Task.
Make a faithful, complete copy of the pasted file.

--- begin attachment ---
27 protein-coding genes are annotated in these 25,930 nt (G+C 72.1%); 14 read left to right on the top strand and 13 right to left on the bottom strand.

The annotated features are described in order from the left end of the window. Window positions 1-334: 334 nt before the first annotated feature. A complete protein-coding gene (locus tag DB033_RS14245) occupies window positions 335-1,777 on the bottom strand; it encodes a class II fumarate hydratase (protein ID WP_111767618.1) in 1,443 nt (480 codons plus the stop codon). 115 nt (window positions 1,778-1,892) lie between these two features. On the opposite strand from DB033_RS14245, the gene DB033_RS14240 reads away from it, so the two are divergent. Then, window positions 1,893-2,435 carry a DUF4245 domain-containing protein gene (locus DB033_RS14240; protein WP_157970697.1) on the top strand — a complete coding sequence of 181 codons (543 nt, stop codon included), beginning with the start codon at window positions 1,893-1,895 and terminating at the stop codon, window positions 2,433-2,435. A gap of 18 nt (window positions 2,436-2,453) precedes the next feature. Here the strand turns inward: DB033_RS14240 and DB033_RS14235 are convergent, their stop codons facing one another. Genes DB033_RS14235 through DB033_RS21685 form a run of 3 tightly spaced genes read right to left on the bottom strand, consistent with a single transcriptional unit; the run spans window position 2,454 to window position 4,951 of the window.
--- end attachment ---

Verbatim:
27 protein-coding genes are annotated in these 25,930 nt (G+C 72.1%); 14 read left to right on the top strand and 13 right to left on the bottom strand.

The annotated features are described in order from the left end of the window. Window positions 1-334: 334 nt before the first annotated feature. A complete protein-coding gene (locus tag DB033_RS14245) occupies window positions 335-1,777 on the bottom strand; it encodes a class II fumarate hydratase (protein ID WP_111767618.1) in 1,443 nt (480 codons plus the stop codon). 115 nt (window positions 1,778-1,892) lie between these two features. On the opposite strand from DB033_RS14245, the gene DB033_RS14240 reads away from it, so the two are divergent. Then, window positions 1,893-2,435 carry a DUF4245 domain-containing protein gene (locus DB033_RS14240; protein WP_157970697.1) on the top strand — a complete coding sequence of 181 codons (543 nt, stop codon included), beginning with the start codon at window positions 1,893-1,895 and terminating at the stop codon, window positions 2,433-2,435. A gap of 18 nt (window positions 2,436-2,453) precedes the next feature. Here the strand turns inward: DB033_RS14240 and DB033_RS14235 are convergent, their stop codons facing one another. Genes DB033_RS14235 through DB033_RS21685 form a run of 3 tightly spaced genes read right to left on the bottom strand, consistent with a single transcriptional unit; the run spans window position 2,454 to window position 4,951 of the window.